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A fickle “Big Mo” took center stage in Lexington on Saturday

Kentucky was in complete control until a momentum-changing play made this far more competitive than it should have been.

Drew Brown - Sea of Blue

The ebbs and flows of a football game are very real, and we as fans can always feel them, probably more strongly than the participants themselves.

I imagine the phrase “Big Mo” was coined by a broadcaster or a season ticket holder as opposed to a player or a coach, and I have to admit I was feeling ol’ Mo pretty strongly on Saturday night as I watched the Cats take on Eastern Michigan. While there were a lot of high swells during the evening, we had our share of time in the low ebbs as well.

The game started about as well as it could have for the UK. Even though the initial drive eventually stalled, UK ran 10 plays and held the ball for almost 5 minutes, and the ensuing two drives ended in touchdowns.

The defense kept pace, allowing the Eagles only one first down in their first three drives. The Cats were roaring on offense averaging almost 7 yards a play, while EMU was stymied, moving the ball at a rate less than 2 yards a try.

But as we all know too well, Mo is a fickle friend, and can turn on a dime even with the slightest of mistakes or a single isolated event of misfortune. On Saturday night, it was a fumble on UK’s fourth drive at the EMU 1-yard line.

After that fumble, Kentucky could not buy a first down and netted minus-4 yards for the remaining three drives in the half. And while the defense responded with two interceptions of an otherwise extremely accurate Mike Glass, the EMU offense seemed to come to life, reeling off a smart 6.5 yards per play the final two drives of the half, driven primarily by those signature short passes from Glass.

Kind of amazing when you think about it: a single fumble seemed to turn a game UK was dominating into a much more competitive contest.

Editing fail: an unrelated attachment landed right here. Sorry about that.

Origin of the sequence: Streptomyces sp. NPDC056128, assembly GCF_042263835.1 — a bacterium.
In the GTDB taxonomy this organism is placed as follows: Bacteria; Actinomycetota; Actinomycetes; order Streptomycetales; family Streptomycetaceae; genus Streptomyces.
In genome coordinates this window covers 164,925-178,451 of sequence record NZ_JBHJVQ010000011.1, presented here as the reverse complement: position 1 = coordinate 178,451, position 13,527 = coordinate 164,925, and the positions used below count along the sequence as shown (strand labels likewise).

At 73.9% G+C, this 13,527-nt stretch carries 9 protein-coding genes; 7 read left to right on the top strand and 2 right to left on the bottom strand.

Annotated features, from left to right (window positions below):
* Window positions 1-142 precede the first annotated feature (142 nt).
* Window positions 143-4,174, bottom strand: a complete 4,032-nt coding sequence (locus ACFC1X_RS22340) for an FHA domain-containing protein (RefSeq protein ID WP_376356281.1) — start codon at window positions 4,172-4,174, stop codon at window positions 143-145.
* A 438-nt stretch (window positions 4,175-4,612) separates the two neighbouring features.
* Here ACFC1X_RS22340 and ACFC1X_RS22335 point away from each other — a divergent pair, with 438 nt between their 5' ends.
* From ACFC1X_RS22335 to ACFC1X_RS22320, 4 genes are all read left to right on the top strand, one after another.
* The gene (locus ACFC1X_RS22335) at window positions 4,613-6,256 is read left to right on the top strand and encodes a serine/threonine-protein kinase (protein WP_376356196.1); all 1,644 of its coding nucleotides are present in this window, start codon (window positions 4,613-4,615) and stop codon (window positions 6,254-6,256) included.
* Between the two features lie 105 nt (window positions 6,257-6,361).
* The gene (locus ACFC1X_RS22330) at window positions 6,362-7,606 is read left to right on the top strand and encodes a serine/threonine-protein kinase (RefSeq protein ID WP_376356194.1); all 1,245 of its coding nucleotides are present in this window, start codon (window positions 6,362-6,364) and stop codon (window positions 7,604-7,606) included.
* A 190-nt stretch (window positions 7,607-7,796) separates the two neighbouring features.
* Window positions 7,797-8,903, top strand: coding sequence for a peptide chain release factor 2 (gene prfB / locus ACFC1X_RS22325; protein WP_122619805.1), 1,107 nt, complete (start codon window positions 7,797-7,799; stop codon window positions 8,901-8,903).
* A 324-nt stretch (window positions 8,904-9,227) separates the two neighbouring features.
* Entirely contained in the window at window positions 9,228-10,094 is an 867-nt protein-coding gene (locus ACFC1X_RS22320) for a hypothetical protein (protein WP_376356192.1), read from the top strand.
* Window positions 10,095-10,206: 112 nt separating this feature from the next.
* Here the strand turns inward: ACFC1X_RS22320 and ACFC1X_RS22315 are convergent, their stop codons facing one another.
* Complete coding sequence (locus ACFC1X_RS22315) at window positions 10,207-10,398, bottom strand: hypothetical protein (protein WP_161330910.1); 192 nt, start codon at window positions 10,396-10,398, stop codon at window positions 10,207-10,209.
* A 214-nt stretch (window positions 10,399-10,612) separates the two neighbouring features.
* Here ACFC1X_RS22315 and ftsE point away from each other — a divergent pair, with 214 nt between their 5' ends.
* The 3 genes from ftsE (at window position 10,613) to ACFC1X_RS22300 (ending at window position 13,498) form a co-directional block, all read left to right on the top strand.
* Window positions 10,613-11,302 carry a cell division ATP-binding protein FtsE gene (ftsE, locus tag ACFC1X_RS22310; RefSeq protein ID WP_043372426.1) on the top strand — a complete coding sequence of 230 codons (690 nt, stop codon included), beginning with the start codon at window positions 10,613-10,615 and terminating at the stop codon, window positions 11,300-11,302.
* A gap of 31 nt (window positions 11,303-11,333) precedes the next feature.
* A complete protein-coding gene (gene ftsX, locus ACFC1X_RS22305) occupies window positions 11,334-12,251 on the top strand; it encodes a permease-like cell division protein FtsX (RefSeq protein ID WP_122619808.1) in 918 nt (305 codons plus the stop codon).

In the second half, the Cats must have put the fumble and all that came with it behind them, because they came out storming, stopping EMU on their initial drive and pulling off a 94 yard touchdown drive that took up half the third quarter.

But EMU seemed to have learned a valuable lesson in their late first half flurry: UK was not able to stop the methodical short passing game. Ultimately, the Eagles rode the short passing game for 274 yards in the second half – maintaining that 6.5 yard average per play – and put up two touchdowns in the process. This is something the UK defense will have to address going forward.

Perhaps the biggest momentum killer of all, though, happened in the middle of Kentucky’s second drive of the second half when Terry Wilson suffered what turned out to be a season ending injury. The offense, which started the half in high gear under Wilson, did not disappear after he left the game; the Cats were able to score two touchdowns in two and a half drives under capable backup Sawyer Smith, which provides hope for the rest of the season.

But the momentum shift in this case had little to do with the outcome of the game. As the Cats dutifully focused on business at hand and finished off a solid victory, I am sure they along with all who watched had a very hollow feeling in the pit of their stomachs – I know I did.

It’s also scary to think what Dan Mullen and Florida’s offense can do this week after EMU showed that UK’s defense can be beaten in the short passing game like we saw after the fumble last Saturday. The Cats have a lot of work to do this weke to ensure Mullen can’t find those same holes in the defense that Glass found far too often.

While I feel certain Kentucky will continue to play good football and win games this season, I’m personally going to have a little momentum shift for the worse knowing “Touchdown Terry” will not be on the field to guide the Cats. Here is wishing Terry a speedy recovery and a great year in 2020.

Statistics sources: ESPN.com and CollegeFootballData.com